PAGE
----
no matter what car you pick first they will still want the jeep, and it doesn't matter what you do in the beginning you will still end up finding the lady at the end of the hall.

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Good, but lots of room for improvement. Like, the thing people have pointed out about the linearity. Those are factors, but what bugs me the most is how he says everything n this BIG, DRAMATIC, turn-the-sound-off kind of way. Even the little things like "It started like any other day..." were voiced in this "Buh buh bumm" kind of way. Also, every new screen started with a really loud (compared to the rest of the volume) buuuuuummmmm type noise, like the kind you make by falling asleep on a creepy, haunted house organ. Overall, good game. Most of my peeves were in:
-How I was judged. I can't seem to find what the game thinks is a healthy balance between super-nice compassionate type who dies trying to help people & crazy, homicidal, evil maniac who will let anyone die if he can save his own skin.
-The sound. BIG NO-NO. The 2nd one fixed this big-time, & hired a less drama-queen voice actor.
-The choices of death were odd. Like, I felt like some should be swapped. Like I know even in realistic zombie films & stuff, zombies are always pretty darn slow. That's why they SHUFFLE toward you! Despite that basic gore-lover knowledge, the game insists that I will live if I sneak out a back way, NOT if I do the logical thing & sprint outside.
A good game, just needed some tweaking. I didn't notice anything that wasn't at least improved on in #2. Bye ;p

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Umm... when you say menu do you mean the game menu or the eating menu? LOL.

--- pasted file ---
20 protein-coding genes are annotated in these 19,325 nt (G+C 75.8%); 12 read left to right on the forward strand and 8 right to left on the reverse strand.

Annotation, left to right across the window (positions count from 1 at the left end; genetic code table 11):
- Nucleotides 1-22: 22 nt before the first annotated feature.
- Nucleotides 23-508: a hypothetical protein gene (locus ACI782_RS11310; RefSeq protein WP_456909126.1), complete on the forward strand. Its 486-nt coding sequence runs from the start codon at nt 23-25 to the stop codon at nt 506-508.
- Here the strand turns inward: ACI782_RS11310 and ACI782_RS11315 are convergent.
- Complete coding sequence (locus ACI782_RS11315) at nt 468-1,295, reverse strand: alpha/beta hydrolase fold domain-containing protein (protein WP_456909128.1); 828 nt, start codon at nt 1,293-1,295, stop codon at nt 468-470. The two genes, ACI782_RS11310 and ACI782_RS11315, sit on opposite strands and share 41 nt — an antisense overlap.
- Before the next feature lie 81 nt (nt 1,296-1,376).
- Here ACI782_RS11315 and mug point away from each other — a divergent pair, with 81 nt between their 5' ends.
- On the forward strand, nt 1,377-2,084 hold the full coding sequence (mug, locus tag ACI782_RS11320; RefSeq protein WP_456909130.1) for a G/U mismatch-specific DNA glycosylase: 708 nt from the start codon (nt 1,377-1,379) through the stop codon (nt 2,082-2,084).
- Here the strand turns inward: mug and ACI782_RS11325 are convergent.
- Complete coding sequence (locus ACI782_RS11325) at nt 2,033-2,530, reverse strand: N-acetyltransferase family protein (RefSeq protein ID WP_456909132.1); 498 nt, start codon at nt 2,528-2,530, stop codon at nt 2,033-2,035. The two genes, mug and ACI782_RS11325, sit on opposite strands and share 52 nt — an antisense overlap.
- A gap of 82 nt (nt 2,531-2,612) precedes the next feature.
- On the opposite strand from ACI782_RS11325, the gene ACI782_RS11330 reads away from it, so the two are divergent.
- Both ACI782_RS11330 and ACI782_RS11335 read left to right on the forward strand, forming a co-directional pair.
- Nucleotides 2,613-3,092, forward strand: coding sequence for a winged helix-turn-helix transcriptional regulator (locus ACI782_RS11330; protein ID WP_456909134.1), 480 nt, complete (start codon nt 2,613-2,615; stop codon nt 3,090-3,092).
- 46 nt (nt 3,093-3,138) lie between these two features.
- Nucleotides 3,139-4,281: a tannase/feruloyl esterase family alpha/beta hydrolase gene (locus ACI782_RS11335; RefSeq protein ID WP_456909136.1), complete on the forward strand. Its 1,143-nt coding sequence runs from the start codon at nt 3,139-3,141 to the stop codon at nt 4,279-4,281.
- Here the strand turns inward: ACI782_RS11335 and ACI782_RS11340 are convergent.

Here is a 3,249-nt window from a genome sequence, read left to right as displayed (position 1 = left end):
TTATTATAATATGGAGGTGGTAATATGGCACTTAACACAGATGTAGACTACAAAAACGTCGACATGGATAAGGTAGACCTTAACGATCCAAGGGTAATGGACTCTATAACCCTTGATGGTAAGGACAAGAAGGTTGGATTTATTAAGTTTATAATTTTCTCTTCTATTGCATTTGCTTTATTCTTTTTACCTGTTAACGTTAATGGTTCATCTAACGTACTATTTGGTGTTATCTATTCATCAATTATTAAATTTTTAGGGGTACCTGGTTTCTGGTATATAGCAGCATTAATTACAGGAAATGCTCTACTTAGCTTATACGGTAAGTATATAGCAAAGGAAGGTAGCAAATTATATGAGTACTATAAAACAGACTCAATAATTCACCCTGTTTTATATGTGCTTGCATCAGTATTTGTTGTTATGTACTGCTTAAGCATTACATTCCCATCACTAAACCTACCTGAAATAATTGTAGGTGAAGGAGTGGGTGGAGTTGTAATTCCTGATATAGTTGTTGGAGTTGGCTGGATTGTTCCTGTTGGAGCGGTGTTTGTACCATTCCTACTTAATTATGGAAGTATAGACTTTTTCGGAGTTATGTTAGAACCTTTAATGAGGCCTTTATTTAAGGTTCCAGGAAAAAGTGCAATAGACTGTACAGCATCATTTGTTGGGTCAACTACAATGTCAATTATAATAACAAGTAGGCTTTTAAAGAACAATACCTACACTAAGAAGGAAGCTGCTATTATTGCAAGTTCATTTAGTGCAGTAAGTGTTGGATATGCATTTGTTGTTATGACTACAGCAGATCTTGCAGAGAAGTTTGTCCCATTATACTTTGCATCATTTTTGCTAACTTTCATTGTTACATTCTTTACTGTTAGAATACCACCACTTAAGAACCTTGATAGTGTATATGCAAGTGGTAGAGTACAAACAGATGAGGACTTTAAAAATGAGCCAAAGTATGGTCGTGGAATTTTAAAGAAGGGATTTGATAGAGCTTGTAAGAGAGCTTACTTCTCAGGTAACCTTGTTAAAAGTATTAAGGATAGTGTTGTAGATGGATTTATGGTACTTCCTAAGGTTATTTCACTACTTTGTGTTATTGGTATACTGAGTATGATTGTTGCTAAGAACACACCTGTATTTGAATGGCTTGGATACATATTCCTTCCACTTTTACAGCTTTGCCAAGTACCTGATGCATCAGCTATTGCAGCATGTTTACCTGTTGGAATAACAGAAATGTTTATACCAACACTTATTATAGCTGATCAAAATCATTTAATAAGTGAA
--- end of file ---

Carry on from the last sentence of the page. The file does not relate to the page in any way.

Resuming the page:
I had an A for Tactics and an A for Compassion. Yay me! :D

The ending... well... it's like a classic zombie flick type of ending...

You go with your wife, pack up supplies, wait until dawn and go to your wife's parents in the countryside

The sound is kinda uncontrollable. But it's a good game overall.

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They need to have more games like this!! :D

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AnimeLover Author Profile Page July 23, 2010 2:30 PM

Finished with an A+ in Tactics and Compassion...

A+ in Tactics
Your knowledge of zombie outbreaks is unmatched and your survival skills have been honed to a razor-like edge. You'd almost certainly survive a real outbreak.

A+ in Compassion
The outbreak has given you the chance to show your true bravery and heroic nature. The well being of others is your primary concern.

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Ninjat_126 March 1, 2011 9:13 AM

I ran into a few examples of "adventure game logic" with only one answer and a bit of railroading.

It could have also done with a little bit of info on whether the zombies were lurchers or runners.

The rest was brilliant.

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Icalasari July 8, 2011 2:47 AM

Honestly, some of those decisions are sound. The character is just stupid. For example, the very first zombie you come across? I'd kill it. Then instead of going right up to the woman, I'd stand back and be ready to kill her. No sense in her screams of terror attracting MORE undead

Another example is going around the vehicles. It's the moron's fault for not paying attention and crashing. You go at a safe, reasonable speed

Although I admit that it was stupid of me to leave the house right away instead of searching. I thought that it was serious about her leaving, and was pretty PO'd about the suicide part. But yeah, I admit that leaving the house again instead of securing it for a bit, if only to get supplies, was a bad move

Also, the game was horribly misleading with the, "Which group?" choice. I thought that the coworkers were going to help the man who was with the police, so it seemed like a stupid choice to go with them at first

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Listen to your radio. Just go to her. Look for help. Stairs. Back door. Window. Go for it. Call out. Ignore. Co-workers. Distract yourself. Jeep. Another one. Leave them (doesn't matter which, all cars have a disadvantage). Drive on. Turn around. Check on him. Railroad. Grab the neck. Smash his head in. Backyards. Shed. Crowbar. Let him go. Barricade. Hit him. Search. Slowly. Kick it. Cut off.

This should equal an A in tactics and an A+ in compassion.